Another means of assessing the environmental performance of a biosourced product is the use of accreditations. By way of example, the “Produit Biosourcé” (Biosourced product) accreditation, launched by Karibati in 2017, identifies biosourced materials containing a significant proportion of biomass by accrediting their biosourced raw material content. A minimum threshold is set by product family (e.g.: 25% for vegetable concretes and 70% for insulations). A “Produit Biosourcé +” version was developed in 2021 to differentiate products with more than 80% biosourced content.


Acceleration through regulation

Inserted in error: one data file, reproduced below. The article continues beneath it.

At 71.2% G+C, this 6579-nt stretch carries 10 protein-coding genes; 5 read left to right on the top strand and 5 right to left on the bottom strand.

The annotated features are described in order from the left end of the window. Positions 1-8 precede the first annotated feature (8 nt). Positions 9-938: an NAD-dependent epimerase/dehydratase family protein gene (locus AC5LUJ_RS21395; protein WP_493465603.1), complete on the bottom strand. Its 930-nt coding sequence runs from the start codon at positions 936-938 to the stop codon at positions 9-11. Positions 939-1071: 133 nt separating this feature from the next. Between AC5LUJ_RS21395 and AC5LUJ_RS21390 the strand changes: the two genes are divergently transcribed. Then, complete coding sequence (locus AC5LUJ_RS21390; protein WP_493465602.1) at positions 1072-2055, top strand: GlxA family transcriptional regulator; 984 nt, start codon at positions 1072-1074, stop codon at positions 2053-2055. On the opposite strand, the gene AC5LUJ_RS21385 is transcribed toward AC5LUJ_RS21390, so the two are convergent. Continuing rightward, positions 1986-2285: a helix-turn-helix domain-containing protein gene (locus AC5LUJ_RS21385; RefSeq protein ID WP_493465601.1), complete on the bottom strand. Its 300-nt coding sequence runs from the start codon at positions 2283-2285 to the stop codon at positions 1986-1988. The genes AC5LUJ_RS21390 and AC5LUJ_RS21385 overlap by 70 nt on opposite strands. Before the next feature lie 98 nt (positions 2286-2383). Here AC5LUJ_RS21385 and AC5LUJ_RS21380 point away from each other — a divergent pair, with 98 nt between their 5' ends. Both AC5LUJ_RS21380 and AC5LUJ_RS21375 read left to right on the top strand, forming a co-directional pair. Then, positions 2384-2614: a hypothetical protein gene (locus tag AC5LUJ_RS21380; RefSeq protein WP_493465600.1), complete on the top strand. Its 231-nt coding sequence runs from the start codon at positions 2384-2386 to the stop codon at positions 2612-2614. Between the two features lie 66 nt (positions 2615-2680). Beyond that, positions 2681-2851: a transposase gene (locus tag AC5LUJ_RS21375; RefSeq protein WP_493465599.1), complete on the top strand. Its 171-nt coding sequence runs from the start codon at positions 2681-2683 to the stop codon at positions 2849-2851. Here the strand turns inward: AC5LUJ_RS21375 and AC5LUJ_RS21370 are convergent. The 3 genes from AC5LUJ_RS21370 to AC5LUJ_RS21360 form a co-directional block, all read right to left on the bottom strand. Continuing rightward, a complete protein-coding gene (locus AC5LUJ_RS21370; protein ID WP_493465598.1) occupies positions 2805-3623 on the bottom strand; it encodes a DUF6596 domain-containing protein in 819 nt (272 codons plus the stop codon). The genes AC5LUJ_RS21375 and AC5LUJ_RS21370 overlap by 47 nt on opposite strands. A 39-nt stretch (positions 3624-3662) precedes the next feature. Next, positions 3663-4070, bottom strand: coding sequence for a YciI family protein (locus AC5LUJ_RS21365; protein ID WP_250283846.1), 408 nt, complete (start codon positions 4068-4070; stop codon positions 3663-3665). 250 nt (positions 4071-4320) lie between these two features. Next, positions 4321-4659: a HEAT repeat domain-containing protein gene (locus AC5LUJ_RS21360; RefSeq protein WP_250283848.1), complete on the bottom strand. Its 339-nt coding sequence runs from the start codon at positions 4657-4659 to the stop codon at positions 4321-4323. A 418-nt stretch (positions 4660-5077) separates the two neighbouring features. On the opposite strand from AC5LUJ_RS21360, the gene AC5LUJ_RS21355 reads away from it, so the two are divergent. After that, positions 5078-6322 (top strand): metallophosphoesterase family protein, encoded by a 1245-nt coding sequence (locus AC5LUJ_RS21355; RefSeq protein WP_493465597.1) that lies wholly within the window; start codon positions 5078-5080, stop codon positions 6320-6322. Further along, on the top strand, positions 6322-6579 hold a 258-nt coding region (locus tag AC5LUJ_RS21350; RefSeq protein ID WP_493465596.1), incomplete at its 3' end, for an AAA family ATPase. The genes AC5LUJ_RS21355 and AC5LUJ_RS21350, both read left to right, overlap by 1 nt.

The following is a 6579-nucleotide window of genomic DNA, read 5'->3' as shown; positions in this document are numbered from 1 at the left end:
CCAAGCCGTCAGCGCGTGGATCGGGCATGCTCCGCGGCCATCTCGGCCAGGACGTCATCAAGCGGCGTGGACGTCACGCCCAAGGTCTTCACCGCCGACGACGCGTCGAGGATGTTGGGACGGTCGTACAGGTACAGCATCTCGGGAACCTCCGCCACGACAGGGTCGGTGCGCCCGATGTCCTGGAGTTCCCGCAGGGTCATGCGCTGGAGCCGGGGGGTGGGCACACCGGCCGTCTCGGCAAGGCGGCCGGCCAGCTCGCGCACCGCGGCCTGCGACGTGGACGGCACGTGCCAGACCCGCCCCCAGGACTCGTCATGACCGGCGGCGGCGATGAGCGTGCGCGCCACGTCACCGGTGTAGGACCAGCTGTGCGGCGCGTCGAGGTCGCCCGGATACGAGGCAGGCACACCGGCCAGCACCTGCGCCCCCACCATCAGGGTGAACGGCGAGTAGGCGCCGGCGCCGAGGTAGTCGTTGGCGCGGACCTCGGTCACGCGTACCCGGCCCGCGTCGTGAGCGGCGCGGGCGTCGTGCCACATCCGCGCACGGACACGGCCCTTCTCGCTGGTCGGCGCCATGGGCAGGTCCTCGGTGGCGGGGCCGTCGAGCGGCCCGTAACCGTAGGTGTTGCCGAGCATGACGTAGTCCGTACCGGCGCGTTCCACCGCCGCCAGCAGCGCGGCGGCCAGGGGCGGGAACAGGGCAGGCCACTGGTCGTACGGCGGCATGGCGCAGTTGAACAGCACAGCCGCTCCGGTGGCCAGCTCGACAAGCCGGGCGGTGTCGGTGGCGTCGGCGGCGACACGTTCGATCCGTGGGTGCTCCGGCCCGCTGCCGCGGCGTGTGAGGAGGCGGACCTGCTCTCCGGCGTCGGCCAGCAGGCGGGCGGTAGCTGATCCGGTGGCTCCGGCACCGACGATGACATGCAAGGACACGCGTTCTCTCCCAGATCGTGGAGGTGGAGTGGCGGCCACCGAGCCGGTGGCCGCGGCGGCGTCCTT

The use of biosourced materials in construction is not new in itself. The principal regulation concerning these is the Building Energy Performance Directive (Performance énergétique des bâtiments) which is undergoing revision. In France, most of these products are the subject of a technical evaluation document from the CSTB, an Acermi certification, a European technical agreement, or rules for their implementation (Documents Techniques Unifiés, or Unified Technical Documents), and as Ademe emphasises the many documents “required for the structures concerned to be insurable”. Numerous standards are also specific to biosourced products, which must particularly respect the requirements for technical performance (mechanical, thermal, acoustic, fire behaviour etc.) and for durability in accordance with the expected applications and usages. In 2010 the French Ecology Ministry launched a plan aiming to remove obstacles to the large-scale use of biosourced materials in construction. However, in recent years that’s really taken off: as well as Article 5 of France’s TECV law of 2015 (Energy Transition and Green Growth), the ELAN law of 2018 (Changes in housing, land management and digital technology) highlighted carbon storage and the use of renewable raw materials. More recently still, RE2020 – the goals of which are threefold (reducing the climate impact of new builds, getting a grip on energy consumption and improving thermal comfort) – highlighted low-impact materials, among them biosourced and geo-sourced materials (earth and stone). All this should help boost the sector.